CNN anchor and host of “Rick’s List” Rick Sanchez was fired last week after an appearance on comedian Pete Dominick’s satellite radio show, where he called Comedy Central’s Jon Stewart a “bigot” and made anti-Semitic remarks. According to CBS News.com, Sanchez later backtracked in the show and tried to retract his use of the word “bigot,” replacing it instead with “prejudicial.”
Sanchez has a history of making gaffes on-air, whether on radio or during his television show and appearances. He could have been fired several times before,for behavior like what he displayed in February of this year, after his controversial treatment of a scientist on-air circulated widely on the Internet through video website YouTube. The footage had many accusing him afterward of bullying the expert, who had come to talk with him about a possible tsunami in Hawaii.
Sanchez now joins an interesting group of commentators who have found themselves in hot water. Dr. Laura Schlessinger has a long rap sheet of on-air controversies in her decades spent on the radio, and always kept on with her show anyway. In August, however, ABC News.com reported that Schlessinger announced that she was quitting her show after her repeated use of the “n-word” in an on-air broadcast ignited a slew of controversy and criticism. She may have quit her radio show, but she’ll continue to do media in one way, shape, or form – so she’ll continue to be in the public eye, regardless of her past statements.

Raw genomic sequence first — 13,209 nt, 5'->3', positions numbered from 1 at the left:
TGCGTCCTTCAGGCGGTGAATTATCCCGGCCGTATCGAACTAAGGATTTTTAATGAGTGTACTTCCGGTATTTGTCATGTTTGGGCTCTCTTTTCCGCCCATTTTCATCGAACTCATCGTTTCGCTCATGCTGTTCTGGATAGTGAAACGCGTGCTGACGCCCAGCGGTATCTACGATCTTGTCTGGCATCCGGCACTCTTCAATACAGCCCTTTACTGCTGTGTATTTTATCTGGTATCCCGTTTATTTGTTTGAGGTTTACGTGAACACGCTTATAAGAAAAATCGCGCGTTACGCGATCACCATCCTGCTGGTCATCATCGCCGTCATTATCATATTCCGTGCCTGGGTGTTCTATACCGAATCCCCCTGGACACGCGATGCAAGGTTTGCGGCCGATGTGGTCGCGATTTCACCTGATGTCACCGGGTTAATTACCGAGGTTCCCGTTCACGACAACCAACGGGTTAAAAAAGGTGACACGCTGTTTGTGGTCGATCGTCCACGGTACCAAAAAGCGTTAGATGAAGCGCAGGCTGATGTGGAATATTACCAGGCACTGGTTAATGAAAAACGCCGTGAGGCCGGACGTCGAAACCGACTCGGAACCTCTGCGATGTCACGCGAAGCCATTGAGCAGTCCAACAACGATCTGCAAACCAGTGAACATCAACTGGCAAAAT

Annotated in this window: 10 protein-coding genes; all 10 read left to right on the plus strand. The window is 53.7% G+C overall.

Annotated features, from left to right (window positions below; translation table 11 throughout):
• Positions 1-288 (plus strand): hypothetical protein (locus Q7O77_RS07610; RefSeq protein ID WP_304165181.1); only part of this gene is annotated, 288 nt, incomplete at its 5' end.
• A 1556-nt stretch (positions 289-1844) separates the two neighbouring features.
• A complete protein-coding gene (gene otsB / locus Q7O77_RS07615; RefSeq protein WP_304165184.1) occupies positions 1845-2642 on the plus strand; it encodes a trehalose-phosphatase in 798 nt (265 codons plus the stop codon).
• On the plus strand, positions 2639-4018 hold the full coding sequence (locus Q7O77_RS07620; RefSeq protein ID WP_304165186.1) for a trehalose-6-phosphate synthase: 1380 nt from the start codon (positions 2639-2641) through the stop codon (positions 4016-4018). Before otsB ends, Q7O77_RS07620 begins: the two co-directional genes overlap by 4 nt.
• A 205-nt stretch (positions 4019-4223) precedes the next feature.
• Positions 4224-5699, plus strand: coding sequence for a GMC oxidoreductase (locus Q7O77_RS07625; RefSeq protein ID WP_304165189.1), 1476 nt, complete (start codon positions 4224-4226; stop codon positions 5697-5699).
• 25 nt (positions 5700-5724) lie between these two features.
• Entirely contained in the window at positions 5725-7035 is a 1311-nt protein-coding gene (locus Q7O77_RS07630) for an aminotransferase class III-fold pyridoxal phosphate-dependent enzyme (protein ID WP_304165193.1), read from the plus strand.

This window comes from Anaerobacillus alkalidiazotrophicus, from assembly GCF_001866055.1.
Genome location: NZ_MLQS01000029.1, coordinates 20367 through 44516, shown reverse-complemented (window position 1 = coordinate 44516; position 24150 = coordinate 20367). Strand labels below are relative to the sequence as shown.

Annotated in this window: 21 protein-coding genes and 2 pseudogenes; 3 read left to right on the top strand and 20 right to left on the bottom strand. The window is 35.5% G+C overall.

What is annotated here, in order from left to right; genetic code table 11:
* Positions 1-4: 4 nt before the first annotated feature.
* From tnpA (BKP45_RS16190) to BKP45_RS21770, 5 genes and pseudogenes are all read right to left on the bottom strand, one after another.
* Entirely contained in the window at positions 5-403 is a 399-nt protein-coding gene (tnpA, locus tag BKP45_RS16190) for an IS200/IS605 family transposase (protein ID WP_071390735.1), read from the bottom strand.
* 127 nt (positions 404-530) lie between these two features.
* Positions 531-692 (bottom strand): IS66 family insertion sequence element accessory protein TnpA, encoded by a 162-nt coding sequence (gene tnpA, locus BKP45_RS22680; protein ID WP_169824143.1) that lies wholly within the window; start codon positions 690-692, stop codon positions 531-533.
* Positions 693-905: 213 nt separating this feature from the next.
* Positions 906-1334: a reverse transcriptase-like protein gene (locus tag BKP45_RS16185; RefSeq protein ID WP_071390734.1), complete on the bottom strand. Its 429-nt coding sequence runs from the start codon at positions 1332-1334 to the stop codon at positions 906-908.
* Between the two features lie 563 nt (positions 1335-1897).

Radio staple Don Imus didn’t get a chance to quit after CBS News.com and others reported his use of racial slurs against the Rutgers women’s basketball team in 2007. MSNBC, which simulcast his show, and CBS, which owned it, both dropped him immediately. Imus resurfaced almost immediately on radio with “Imus in the Morning,” which is now simulcast by the Fox Business Network as well.
CNN itself reported that TV host Bill Maher’s ABC show “Politically Incorrect” was almost immediately canceled after Maher made a comment about the bravery of the 9/11 terrorists that many took to be praise, igniting controversy. HBO came calling shortly thereafter, and Maher has been on the network since 2003 with “Real Time with Bill Maher.”
CNN had put up with Sanchez for awhile without making any comments about his previous controversies. The remarks Sanchez made about Stewart and “Jews in Hollywood” were the first ones he’s made that were blatant enough in their anti-Semitism that CNN wasn’t going to be allowed to keep him on the roster any longer, despite his ability to draw ratings for them.
Expect Sanchez to show up elsewhere relatively soon, whether that looks like radio, print, or television media – or some combination of all three. His reputation may be permanently damaged even amongst those who had previously supported him, but, like Schlessinger, Imus, or Maher, Sanchez brings in listeners with his commentary as surely as he repels others. Whether or not it’s warranted, because of his ability to draw attention, somebody will give him another chance to be heard; it’s guaranteed.
Dean Schabner and Sheila Marikar, “Dr. Laura Schlessinger says she’s quitting radio after n-word flap.” ABCNews.com
Jack Mirkinson, “Dr. Laura’s History of Incendiary Statements.” HuffingtonPost.com
Judy Faber, “CBS Fires Don Imus Over Racial Slur.” CBSNews.com
CNN.com, “Maher canceled, Kimmel lands slot at ABC.”
Lucy Madison, “Rick Sanchez out at CNN after saying Jon Stewart a bigot, suggesting network is run by Jews.” CBSNews.com
YouTube.com, “CNN’s Rick Sanchez bullying a scientist and asking what 9 meters “in English” is.”